With only 10 days of school left for this year I am feeling like a bonboniere. The end of a school year is always bitter sweet. I am desperately looking forward to lying in bed until well after the school bell would have rung to start the day. I am looking forward to working around the house, baking, baking and more baking and most of all, spending time with my girls. The bitter part of the holidays comes from me missing my classroom, my office and my students so much it almost hurts. Yes.... I cry on the last day of school as much as the teenage girls do.
I feel truly blessed that I have had the opportunity to come to know so many gorgeous souls over the course of this year. Next year there will be time to continue getting to know these kids, plus a whole swag on new students. Sitting back to reflect on this year I am astounded by how different each of my students really are and how the experiences of this year have helped to shaped and change them. However, it's important to remember that it's not just this year of schooling that has made them. When planning for next year I won't just be taking into account what happened in the last 4 terms of school.
For the last 6 weeks in English we've been talking about perspective and how an author will put certain things into a story that tell us about his or her experiences. They've been able to put themselves into the shoes of others and practice a little empathy. It's been great for them to talk about themselves, reflect on their lives and then realise how that influences the choices they make today. It would be even better if they could then think about how future actions will impact on them before they happen, but I expect as 13 years olds they aren't quite ready for that!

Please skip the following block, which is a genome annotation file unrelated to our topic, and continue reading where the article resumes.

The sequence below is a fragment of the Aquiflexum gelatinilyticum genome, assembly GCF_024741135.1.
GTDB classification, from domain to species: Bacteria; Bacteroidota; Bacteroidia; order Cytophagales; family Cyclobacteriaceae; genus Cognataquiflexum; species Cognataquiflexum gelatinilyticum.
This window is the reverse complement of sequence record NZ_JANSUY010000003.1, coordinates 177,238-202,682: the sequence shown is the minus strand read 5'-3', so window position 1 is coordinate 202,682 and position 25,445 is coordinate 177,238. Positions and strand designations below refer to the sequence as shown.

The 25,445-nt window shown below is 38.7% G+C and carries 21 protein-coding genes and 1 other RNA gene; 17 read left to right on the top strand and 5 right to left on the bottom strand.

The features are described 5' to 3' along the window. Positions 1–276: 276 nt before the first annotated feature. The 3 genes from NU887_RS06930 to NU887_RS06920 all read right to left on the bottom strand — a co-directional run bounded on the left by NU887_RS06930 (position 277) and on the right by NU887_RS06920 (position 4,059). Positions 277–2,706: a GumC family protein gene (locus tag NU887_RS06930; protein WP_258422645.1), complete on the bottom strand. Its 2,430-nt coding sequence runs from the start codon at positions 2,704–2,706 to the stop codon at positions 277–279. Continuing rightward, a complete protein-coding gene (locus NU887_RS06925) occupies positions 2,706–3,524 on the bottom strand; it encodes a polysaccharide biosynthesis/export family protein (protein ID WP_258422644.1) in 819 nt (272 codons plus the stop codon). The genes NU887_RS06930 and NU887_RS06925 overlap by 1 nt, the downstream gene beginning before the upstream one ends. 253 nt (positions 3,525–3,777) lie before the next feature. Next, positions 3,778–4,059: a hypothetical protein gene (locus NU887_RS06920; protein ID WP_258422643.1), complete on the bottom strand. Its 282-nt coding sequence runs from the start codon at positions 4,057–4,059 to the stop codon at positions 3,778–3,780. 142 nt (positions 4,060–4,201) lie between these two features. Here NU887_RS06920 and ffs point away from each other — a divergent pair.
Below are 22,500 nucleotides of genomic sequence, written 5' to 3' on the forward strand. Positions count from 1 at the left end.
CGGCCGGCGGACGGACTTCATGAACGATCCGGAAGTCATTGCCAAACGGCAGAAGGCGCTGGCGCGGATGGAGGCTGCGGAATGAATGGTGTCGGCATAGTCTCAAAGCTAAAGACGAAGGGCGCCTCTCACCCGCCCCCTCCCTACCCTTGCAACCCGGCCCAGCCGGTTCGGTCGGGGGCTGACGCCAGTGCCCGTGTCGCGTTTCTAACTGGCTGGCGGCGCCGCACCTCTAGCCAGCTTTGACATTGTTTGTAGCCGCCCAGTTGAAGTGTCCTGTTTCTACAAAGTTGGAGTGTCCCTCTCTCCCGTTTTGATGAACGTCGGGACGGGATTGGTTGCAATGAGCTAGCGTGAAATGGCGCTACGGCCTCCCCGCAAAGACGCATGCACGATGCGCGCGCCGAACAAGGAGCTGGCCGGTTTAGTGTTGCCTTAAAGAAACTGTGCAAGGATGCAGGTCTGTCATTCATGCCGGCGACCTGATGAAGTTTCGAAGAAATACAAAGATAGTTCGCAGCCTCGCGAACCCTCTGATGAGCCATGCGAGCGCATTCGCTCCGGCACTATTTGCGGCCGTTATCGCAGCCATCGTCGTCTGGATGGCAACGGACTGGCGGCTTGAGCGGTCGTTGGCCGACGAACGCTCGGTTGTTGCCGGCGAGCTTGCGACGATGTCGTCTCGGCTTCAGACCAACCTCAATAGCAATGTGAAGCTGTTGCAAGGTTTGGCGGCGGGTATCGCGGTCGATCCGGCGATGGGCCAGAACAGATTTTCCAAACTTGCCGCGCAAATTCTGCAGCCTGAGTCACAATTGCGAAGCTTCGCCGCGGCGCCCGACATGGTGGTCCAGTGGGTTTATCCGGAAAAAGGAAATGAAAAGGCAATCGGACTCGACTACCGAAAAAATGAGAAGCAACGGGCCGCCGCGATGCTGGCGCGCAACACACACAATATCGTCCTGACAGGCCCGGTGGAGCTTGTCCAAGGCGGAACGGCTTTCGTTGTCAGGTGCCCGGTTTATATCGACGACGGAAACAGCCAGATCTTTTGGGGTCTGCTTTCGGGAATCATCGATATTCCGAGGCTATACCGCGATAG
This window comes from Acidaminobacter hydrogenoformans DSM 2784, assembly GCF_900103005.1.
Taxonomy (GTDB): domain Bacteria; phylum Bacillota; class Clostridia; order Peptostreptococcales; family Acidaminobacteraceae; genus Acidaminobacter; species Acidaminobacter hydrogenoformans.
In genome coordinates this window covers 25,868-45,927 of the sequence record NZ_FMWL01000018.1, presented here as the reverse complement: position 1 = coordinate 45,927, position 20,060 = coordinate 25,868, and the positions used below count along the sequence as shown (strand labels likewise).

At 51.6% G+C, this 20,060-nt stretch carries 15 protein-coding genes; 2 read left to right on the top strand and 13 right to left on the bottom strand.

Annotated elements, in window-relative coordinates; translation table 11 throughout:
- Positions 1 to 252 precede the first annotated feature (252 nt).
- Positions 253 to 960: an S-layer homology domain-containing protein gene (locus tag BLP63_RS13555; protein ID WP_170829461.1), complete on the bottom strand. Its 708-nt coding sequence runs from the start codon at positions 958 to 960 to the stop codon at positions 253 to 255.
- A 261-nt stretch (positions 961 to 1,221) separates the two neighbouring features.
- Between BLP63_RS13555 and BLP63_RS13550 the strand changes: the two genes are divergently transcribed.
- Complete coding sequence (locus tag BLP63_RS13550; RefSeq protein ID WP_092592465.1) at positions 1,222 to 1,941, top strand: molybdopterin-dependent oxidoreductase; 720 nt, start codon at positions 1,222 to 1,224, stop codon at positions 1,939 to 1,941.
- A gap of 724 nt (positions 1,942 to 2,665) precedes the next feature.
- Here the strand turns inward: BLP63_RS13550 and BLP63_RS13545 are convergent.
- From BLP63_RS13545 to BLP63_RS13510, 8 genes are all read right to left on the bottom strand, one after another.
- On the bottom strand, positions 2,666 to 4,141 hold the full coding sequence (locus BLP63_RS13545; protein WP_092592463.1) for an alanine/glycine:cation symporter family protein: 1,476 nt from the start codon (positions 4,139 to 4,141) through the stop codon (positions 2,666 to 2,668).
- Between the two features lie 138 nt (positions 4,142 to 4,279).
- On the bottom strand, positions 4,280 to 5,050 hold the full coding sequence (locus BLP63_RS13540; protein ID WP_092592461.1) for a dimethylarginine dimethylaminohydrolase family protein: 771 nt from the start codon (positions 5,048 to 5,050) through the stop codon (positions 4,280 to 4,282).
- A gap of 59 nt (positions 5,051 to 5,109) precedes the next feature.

With such a variety of kids across the two campuses I look after it is interesting to think about how their home experiences affect their personality. Some come from very challenging environments, others very supportive, many in between. The relationship between nature and nurture is such a complicated and fascinating dynamic in a classroom as there is so little of it we can actually control as teachers. Many teachers still try and control classrooms rather than letting the experiences happen and using them to learn from.
The nature vs nurture interplay is clearly evident in pregnancy and early childhood. I adored all three of my pregnancies and would gladly sign up again, yet I can see how nature has affected how each child was nurtured and how nurturing affected their nature. Having that life growing inside you makes you so acutely aware of how the things you do influence the growth and development of another. As babies develop in utero any stresses experienced by the mum can impact on their neurological development (Example A - hubby), a difficult birth can impact negatively as well (Example B- myself and daughter number 2). Pre-eclampsia and premmie babies are a good example of this risk factor, though positive outcomes are also possible. Through my work in early childhood I've seen so many infants and toddlers affected by the stresses their parents are experiencing - never for their benefit. Once the event has happened, there's no going back. If the event repeats, it is even harder to repair. Nature and nurture are so intrinsically linked that you can't separate them.
I can't control the early childhood experiences my students bring with them when they walk through my classroom door. Often I won't have any clue about them from in utero or their birth story. Most often I don't even know if they've had breakfast that morning! I can't control or change what has happened before, but I can impact on how they experience life while in those four walls. I am able to control how I plan and teach. So much of their nature is determined before I even meet them, but perhaps if I can nurture them based on who they are when they come to me, and not some preconceived notion I have about what a student should look and act like, then that nurturing might impact on their nature for the better.